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New Zealand prods Asean to ink trade pact

Business Mirror, Manila

New Zealand prods Asean to ink trade pact

By Estrella Torres / Reporter

11 February 2009

The New Zealand government has called on member-countries of the Association of Southeast Asian Nations (Asean) to sign the free-trade agreement (FTA)
with them and Australia to prepare the East Asian region for the worse impact of the global financial crunch.

New Zealand Ambassador to Manila Andrew Matheson said the trade agreement provides for the opening up of a huge market in the East Asia region through some measures that include removal of trade barriers and improvement of business mobility.

Another trade agreement has, meanwhile, been the target of trade activists and labor groups who have urged the Department of Foreign Affairs (DFA) and the Delegation of the European Commission in Manila to disclose the contents of the proposed Partnership Cooperation Agreement (PCA) being negotiated by both.

“If indeed the PCA will be for the mutual benefit of both the EU [European Union] and the Philippines, then why are the negotiations shrouded in secrecy?” said Alice Raymundo of the EU-Asean FTA Campaign Network. She said the group’s request for a draft copy of the PCA has been ignored both by the DFA and the EC Delegation in Manila.

Raymundo recalled the controversy over the just-ratified Japan-Philippines Economic Partnership Agreement (Jpepa), where the government also had been niggardly on the details while it was under negotiation.

Matheson, speaking on the occasion of the New Zealand trade fair at the Edsa Shangri-La Mall in Mandaluyong City that showcased the products and services of his country, added that the FTA for New Zealand-Australia and Asean-concluded late last year-is expected to be signed later this month in Thailand during the 14th Asean Summit.

“As countries face the global financial crisis, one of the most important things to do is to avoid resorting to protectionism,” he said. “The agreement seeks to reduce tariffs across all sectors, cut down the cost of existing trade and facilitate trade and investments.”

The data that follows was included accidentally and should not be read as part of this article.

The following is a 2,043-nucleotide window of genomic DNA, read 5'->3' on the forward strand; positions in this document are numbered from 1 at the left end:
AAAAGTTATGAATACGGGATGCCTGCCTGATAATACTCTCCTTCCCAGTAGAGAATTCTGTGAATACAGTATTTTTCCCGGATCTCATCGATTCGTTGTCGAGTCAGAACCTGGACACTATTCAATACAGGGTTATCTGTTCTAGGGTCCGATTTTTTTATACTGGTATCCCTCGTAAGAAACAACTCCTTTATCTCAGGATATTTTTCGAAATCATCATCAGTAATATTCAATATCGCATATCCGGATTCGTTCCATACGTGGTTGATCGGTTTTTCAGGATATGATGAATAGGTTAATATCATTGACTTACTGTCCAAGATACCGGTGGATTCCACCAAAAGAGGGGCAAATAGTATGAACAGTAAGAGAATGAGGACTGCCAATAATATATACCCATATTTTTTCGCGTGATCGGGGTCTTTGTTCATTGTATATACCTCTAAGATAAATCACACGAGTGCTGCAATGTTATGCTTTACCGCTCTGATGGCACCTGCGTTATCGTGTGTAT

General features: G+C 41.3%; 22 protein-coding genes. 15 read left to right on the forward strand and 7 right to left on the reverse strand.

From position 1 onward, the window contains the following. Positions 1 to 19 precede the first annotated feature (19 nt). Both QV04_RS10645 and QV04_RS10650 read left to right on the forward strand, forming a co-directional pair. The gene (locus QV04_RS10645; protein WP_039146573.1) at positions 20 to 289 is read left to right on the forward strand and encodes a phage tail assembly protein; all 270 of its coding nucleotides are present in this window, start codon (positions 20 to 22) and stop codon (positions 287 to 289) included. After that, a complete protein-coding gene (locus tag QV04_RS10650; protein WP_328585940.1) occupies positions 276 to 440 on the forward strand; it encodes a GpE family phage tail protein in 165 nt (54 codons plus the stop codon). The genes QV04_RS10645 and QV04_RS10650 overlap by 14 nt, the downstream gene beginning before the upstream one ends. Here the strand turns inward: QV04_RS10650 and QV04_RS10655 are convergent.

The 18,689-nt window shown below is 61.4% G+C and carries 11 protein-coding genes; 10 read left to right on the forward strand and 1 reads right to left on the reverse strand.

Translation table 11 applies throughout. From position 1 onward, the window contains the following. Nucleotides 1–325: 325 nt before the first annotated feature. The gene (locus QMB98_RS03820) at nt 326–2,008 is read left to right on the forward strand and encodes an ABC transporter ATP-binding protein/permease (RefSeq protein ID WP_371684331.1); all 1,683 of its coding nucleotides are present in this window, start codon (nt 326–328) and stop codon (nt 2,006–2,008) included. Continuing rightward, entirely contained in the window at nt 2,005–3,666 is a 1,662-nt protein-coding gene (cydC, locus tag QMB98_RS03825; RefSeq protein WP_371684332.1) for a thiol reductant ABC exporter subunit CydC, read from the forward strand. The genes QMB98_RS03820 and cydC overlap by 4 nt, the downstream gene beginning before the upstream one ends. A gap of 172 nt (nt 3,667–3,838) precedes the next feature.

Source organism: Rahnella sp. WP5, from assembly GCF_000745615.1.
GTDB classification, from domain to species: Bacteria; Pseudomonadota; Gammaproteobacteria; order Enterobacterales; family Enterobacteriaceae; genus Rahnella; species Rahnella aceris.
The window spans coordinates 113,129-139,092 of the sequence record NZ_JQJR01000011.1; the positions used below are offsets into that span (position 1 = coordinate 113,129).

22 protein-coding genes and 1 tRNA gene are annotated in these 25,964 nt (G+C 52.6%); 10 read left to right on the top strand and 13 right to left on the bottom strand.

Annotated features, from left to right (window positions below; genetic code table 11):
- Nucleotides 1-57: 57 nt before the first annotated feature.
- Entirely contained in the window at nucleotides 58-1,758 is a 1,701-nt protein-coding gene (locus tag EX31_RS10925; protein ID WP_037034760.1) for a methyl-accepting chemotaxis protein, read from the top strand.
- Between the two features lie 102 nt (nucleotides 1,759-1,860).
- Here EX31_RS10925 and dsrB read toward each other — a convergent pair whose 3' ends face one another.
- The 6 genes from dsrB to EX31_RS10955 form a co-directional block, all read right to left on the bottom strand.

New Zealand companies are eager to explore the fishery industry in the Philippines, particularly the importation of salmon and tuna products, he said.

On the pact with the EU, the EU- Asean FTA Campaign Network, composed of civil-society groups that include Task Force Food Sovereignty, Partido Manggagawa and the Rural Women Congress, also recalled the lopsided negotiations for the Jpepa where the issue of toxic waste from Japan has caused wide opposition.

“Unfortunately, the trade department has a poor track record when it comes to securing Philippine interests in these bilateral negotiations,” she said.

The EU and the Philippines concluded the first round of negotiations for the PCA on Tuesday with initial discussions on common areas of cooperation that include legal migration, good governance, renewable energy, investment promotion, and protection of intellectual property rights.

The political aspect of the PCA includes promotion of the EU core values such as human rights, rule of law, and democratization. Under the PCA, the EU seeks the Philippine ratification of the 1998 Rome Statute of the International Criminal Court that tries war crimes, genocide and other crimes against humanity.

James Moran, director for Asia of the European Commission’s External Relations Department, said the PCA which qualifies the Philippines to the comprehensive EU-Asean Free Trade Agreement seeks to encourage recovery from the effects of the global financial crisis.

Foreign undersecretary for international economic relations Edsel Custodio, who chairs the Philippine negotiating panel to the PCA, said the Philippines is threading cautiously on the political commitments on human rights, saying, “EU standards are higher than ours....We want to have flexibility and move at our pace.”

The second round of negotiations will start in July. Both parties expressed hopes to finish negotiations by next year.